Tuesday, May 5, 2009

Book Review: House Thinking

House Thinking: A Room-By-Room Look at How We Live
Winifred Gallagher

I've been reading this book for the last week or so, after picking it up from the local library while looking for home decor books. I have three chapters left, but think I've made it through enough of the book to be able to write about it and tell you what I think about it.

The premise of this book is really interesting - Gallagher delves into a variety of fields to discuss how and why America's homes are they way they are. While the most emphasis is given to environmental psychology, bits of history, home economics, engineering, other psychology fields, and even Eastern religions and traditions (like feng shui) are thrown in. The book is arranged room-by-room (just as the title suggests), beginning with the entry way of the house and working all the way down to the basement. It was interesting to read about how each of these fields has contributed to the shape, size, and uses of each room - how home economics changed the look and feel of the modern kitchen, and how engineering has changed the look and feel of the modern bathroom.

My only have a couple of complaints about this book. The first is the organizational structure of the chapters - they aren't very conducive to the sometimes completely-unrelated facts that the author discusses. For example, you might get a tidbit about behavioral psychology and the conditioned responses to a dining room that we all grow up with, and then have it followed by a completely unrelated tidbit about how home economics made women more responsible for the prevention of germs. Both pieces are interesting, but I don't know why they were put in next to each other! I spent a lot of time trying to figure out why the author connected certain points with each other.

My second complaint is that the author provided a ton of great descriptions about historical homes of prominent people - George Washington, Thomas Jefferson, Edith Wharton, Louisa May Alcott - BUT there are no pictures! After a beautiful description of Edith Wharton's bedroom, I wanted nothing more than to actually see it and understand visually why it worked so well! But alas, there is not a picture in the book. I'm usually not one to demand pictures, but when you're discussing colors, furniture, and specific visual elements of a room, a picture really helps.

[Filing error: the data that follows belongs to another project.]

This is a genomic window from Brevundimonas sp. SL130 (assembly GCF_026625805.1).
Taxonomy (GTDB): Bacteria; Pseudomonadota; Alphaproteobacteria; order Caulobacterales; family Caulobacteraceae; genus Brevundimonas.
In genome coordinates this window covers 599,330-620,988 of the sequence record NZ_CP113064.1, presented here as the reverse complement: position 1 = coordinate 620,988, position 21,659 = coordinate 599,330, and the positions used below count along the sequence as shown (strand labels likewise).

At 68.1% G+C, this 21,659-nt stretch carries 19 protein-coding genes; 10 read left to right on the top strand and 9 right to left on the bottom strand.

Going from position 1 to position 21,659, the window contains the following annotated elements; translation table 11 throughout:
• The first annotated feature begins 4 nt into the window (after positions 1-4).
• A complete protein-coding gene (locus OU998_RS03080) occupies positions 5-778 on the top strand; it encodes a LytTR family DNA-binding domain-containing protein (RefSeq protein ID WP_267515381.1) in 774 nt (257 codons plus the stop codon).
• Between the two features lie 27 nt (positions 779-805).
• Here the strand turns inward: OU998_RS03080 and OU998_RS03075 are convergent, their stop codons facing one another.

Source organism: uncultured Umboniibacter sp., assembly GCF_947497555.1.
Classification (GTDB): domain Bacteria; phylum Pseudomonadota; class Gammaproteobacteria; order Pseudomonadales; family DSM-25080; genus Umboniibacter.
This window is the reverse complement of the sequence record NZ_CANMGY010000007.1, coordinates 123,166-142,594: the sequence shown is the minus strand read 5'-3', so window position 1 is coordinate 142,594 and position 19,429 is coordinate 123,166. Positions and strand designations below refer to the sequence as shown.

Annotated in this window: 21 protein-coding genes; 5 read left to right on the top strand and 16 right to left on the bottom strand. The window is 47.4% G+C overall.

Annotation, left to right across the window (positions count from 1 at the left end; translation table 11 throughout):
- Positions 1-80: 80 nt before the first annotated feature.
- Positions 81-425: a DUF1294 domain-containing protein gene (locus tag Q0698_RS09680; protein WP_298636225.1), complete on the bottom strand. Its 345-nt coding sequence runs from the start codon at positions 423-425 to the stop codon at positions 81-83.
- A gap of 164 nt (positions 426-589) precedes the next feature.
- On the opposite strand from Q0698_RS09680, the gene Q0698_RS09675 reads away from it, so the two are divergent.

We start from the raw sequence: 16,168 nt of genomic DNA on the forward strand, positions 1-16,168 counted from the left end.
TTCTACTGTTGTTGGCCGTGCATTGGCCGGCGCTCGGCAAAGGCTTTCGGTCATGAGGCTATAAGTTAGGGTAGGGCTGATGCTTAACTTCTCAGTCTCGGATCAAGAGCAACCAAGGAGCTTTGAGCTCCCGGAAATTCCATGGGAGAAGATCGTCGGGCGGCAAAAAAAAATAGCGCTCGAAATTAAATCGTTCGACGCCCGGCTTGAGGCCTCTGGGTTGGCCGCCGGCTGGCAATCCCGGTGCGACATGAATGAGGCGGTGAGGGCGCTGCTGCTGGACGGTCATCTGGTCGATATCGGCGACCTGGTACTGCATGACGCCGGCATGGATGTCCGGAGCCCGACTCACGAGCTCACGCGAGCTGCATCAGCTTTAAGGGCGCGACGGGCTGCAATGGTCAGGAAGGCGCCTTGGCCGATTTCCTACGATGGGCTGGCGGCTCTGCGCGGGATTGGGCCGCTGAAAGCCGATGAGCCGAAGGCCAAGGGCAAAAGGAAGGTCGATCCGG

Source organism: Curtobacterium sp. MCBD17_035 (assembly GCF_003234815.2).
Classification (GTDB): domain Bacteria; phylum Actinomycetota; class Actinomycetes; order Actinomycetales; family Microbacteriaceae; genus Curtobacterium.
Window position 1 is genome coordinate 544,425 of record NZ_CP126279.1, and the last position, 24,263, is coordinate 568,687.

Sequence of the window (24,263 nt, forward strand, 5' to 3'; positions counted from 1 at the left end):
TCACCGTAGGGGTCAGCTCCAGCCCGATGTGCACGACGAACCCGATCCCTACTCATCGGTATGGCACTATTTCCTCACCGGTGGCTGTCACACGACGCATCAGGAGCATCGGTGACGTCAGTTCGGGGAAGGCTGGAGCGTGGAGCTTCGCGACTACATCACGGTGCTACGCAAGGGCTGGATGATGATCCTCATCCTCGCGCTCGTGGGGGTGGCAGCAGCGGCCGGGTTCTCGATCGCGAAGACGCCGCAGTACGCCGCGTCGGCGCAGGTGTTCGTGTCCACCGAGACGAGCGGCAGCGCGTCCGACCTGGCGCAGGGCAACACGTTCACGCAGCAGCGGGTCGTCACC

Despite the short-comings, I highly recommend House Thinking. It's different than your usual how-to home decor book, and it gives you some additional things to think about when you're redo-ing a room or two.


ShockTheBourgeois said...

I've found poor flow and organization to be fairly common in books on interiors. It's frustrating to me- as I'm someone who loves design, but also prefers a logical train of thought...

As an example, try out the Apartment Therapy "Cure" book. Some interesting ideas, but SHEESH, let's edit, shall we?

Lastly- you should pick up a copy of Edith Wharton's design book (the title eludes me at the moment). It's lovely, and because she was a writer, it actually makes sense.

I'll have to pick up House Thinking- thanks for the review!

Ann said...

There's a sweet little Swedish movie I saw a few years ago called "Kitchen Stories", in which researchers observe the kitchen habits of single men (the film ends up focusing on the relationship between one man and his watcher). There's a FASCINATING opening montage showing the movement paths of the average kitchen user... and then the rest of the movie is just frickin' adorable.

Not quite on topic, but it's what this post reminded me of. :-)